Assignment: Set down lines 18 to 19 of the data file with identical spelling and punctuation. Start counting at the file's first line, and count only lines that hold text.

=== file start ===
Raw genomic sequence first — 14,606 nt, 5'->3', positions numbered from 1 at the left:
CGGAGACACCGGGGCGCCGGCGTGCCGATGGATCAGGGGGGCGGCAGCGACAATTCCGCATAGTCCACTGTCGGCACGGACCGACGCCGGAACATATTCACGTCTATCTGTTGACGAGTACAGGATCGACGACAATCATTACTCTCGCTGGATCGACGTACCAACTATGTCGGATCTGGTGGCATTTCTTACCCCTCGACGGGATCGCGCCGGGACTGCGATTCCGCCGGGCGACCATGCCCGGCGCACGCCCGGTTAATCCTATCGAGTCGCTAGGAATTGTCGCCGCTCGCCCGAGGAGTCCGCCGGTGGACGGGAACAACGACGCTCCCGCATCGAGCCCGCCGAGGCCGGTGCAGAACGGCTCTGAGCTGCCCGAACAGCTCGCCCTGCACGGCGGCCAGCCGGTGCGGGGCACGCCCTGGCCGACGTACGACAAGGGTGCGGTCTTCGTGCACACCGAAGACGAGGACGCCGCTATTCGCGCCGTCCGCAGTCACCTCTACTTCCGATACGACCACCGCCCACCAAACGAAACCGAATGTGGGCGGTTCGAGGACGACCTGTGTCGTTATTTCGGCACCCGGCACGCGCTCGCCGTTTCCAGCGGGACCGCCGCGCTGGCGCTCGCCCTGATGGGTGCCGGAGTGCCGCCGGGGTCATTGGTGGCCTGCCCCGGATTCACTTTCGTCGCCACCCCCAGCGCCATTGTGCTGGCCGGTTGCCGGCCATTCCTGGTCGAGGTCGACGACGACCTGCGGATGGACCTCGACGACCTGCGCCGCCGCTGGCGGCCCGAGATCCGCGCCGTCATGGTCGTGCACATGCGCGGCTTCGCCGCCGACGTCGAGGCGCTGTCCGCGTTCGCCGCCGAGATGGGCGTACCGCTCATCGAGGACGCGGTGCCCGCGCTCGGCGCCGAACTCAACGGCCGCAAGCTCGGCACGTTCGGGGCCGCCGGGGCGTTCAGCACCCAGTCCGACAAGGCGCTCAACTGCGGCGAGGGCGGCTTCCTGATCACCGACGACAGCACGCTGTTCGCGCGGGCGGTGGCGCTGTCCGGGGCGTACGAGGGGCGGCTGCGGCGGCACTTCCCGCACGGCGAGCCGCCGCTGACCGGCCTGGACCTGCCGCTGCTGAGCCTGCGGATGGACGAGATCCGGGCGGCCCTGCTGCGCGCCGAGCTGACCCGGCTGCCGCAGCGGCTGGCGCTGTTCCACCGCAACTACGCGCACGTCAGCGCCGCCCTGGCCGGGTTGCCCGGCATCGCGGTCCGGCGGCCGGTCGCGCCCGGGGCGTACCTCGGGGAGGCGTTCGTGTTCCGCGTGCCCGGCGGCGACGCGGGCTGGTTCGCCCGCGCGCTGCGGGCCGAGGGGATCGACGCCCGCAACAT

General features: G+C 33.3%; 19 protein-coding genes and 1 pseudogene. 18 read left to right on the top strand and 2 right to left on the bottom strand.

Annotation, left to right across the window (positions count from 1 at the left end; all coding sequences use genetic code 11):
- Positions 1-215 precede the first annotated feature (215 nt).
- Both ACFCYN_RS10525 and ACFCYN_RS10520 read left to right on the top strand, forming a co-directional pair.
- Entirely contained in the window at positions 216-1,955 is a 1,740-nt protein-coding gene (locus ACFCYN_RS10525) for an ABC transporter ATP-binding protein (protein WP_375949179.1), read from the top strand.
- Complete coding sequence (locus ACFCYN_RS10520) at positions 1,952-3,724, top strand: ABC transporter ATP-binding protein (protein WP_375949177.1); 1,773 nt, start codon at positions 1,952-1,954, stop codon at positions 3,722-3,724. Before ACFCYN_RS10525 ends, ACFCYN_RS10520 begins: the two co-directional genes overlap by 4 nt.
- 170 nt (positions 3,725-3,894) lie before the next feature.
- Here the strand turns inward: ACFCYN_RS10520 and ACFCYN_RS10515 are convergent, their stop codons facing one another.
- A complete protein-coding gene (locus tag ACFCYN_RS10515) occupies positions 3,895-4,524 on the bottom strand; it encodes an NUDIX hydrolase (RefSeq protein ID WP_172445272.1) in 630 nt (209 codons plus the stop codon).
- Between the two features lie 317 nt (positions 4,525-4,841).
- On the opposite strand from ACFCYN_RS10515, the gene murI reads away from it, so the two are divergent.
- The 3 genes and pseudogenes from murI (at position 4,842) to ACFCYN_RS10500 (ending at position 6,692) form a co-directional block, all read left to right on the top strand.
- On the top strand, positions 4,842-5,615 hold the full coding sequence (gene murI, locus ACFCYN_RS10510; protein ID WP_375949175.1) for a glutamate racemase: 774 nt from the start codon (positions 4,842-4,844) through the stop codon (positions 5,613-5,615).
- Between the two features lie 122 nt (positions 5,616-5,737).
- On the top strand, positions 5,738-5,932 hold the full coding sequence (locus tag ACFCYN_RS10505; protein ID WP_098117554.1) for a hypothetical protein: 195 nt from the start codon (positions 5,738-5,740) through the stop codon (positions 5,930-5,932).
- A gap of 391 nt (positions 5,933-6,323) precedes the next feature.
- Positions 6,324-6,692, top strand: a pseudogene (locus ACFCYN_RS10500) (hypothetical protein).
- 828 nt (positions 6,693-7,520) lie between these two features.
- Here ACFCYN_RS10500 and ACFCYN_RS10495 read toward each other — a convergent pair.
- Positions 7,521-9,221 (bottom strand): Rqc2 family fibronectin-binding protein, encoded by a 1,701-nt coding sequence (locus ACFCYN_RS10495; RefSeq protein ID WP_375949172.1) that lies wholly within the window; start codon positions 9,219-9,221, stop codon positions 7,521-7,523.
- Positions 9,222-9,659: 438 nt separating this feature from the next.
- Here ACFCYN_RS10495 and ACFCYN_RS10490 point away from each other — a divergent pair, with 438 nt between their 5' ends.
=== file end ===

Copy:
- A gap of 391 nt (positions 5,933-6,323) precedes the next feature.
- Positions 6,324-6,692, top strand: a pseudogene (locus ACFCYN_RS10500) (hypothetical protein).